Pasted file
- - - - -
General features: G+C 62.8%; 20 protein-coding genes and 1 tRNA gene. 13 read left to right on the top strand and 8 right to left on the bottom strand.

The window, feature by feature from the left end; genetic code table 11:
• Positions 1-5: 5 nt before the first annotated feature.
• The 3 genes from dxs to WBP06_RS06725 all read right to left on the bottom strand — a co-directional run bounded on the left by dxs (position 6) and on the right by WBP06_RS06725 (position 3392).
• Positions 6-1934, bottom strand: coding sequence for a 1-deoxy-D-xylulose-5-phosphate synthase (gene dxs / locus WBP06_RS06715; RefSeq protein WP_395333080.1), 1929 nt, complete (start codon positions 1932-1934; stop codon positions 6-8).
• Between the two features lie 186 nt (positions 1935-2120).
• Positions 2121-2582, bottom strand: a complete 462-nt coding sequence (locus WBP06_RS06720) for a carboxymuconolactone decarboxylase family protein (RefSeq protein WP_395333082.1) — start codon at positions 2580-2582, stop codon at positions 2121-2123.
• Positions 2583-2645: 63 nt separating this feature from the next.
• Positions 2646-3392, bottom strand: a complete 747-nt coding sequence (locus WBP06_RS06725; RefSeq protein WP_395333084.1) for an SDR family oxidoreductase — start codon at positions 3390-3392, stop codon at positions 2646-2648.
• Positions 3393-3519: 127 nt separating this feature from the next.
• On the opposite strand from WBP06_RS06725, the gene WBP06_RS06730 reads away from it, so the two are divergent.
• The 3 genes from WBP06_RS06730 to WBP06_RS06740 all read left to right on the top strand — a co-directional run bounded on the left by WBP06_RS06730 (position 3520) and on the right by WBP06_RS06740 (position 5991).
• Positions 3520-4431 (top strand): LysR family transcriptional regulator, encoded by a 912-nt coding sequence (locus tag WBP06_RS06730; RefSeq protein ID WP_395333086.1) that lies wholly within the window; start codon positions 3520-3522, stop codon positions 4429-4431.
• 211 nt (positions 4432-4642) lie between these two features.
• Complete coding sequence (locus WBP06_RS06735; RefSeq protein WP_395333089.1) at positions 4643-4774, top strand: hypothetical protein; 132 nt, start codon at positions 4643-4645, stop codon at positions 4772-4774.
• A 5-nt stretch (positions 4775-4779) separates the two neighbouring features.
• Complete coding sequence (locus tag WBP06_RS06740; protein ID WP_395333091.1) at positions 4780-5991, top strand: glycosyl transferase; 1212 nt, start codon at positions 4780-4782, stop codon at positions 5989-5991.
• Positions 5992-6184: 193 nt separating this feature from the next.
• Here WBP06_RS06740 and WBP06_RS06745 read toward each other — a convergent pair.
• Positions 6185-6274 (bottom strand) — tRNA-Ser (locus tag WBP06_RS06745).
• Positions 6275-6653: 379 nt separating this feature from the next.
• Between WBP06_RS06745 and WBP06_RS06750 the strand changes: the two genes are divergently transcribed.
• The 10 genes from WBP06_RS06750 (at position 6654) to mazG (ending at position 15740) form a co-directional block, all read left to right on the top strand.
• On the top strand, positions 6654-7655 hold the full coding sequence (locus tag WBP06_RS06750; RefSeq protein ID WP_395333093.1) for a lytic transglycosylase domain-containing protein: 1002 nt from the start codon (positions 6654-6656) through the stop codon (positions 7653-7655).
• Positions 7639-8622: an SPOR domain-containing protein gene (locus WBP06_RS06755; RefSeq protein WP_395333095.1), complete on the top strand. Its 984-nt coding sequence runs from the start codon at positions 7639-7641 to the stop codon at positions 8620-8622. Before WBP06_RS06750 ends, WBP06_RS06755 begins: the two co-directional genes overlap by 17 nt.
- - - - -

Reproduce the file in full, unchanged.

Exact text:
General features: G+C 62.8%; 20 protein-coding genes and 1 tRNA gene. 13 read left to right on the top strand and 8 right to left on the bottom strand.

The window, feature by feature from the left end; genetic code table 11:
• Positions 1-5: 5 nt before the first annotated feature.
• The 3 genes from dxs to WBP06_RS06725 all read right to left on the bottom strand — a co-directional run bounded on the left by dxs (position 6) and on the right by WBP06_RS06725 (position 3392).
• Positions 6-1934, bottom strand: coding sequence for a 1-deoxy-D-xylulose-5-phosphate synthase (gene dxs / locus WBP06_RS06715; RefSeq protein WP_395333080.1), 1929 nt, complete (start codon positions 1932-1934; stop codon positions 6-8).
• Between the two features lie 186 nt (positions 1935-2120).
• Positions 2121-2582, bottom strand: a complete 462-nt coding sequence (locus WBP06_RS06720) for a carboxymuconolactone decarboxylase family protein (RefSeq protein WP_395333082.1) — start codon at positions 2580-2582, stop codon at positions 2121-2123.
• Positions 2583-2645: 63 nt separating this feature from the next.
• Positions 2646-3392, bottom strand: a complete 747-nt coding sequence (locus WBP06_RS06725; RefSeq protein WP_395333084.1) for an SDR family oxidoreductase — start codon at positions 3390-3392, stop codon at positions 2646-2648.
• Positions 3393-3519: 127 nt separating this feature from the next.
• On the opposite strand from WBP06_RS06725, the gene WBP06_RS06730 reads away from it, so the two are divergent.
• The 3 genes from WBP06_RS06730 to WBP06_RS06740 all read left to right on the top strand — a co-directional run bounded on the left by WBP06_RS06730 (position 3520) and on the right by WBP06_RS06740 (position 5991).
• Positions 3520-4431 (top strand): LysR family transcriptional regulator, encoded by a 912-nt coding sequence (locus tag WBP06_RS06730; RefSeq protein ID WP_395333086.1) that lies wholly within the window; start codon positions 3520-3522, stop codon positions 4429-4431.
• 211 nt (positions 4432-4642) lie between these two features.
• Complete coding sequence (locus WBP06_RS06735; RefSeq protein WP_395333089.1) at positions 4643-4774, top strand: hypothetical protein; 132 nt, start codon at positions 4643-4645, stop codon at positions 4772-4774.
• A 5-nt stretch (positions 4775-4779) separates the two neighbouring features.
• Complete coding sequence (locus tag WBP06_RS06740; protein ID WP_395333091.1) at positions 4780-5991, top strand: glycosyl transferase; 1212 nt, start codon at positions 4780-4782, stop codon at positions 5989-5991.
• Positions 5992-6184: 193 nt separating this feature from the next.
• Here WBP06_RS06740 and WBP06_RS06745 read toward each other — a convergent pair.
• Positions 6185-6274 (bottom strand) — tRNA-Ser (locus tag WBP06_RS06745).
• Positions 6275-6653: 379 nt separating this feature from the next.
• Between WBP06_RS06745 and WBP06_RS06750 the strand changes: the two genes are divergently transcribed.
• The 10 genes from WBP06_RS06750 (at position 6654) to mazG (ending at position 15740) form a co-directional block, all read left to right on the top strand.
• On the top strand, positions 6654-7655 hold the full coding sequence (locus tag WBP06_RS06750; RefSeq protein ID WP_395333093.1) for a lytic transglycosylase domain-containing protein: 1002 nt from the start codon (positions 6654-6656) through the stop codon (positions 7653-7655).
• Positions 7639-8622: an SPOR domain-containing protein gene (locus WBP06_RS06755; RefSeq protein WP_395333095.1), complete on the top strand. Its 984-nt coding sequence runs from the start codon at positions 7639-7641 to the stop codon at positions 8620-8622. Before WBP06_RS06750 ends, WBP06_RS06755 begins: the two co-directional genes overlap by 17 nt.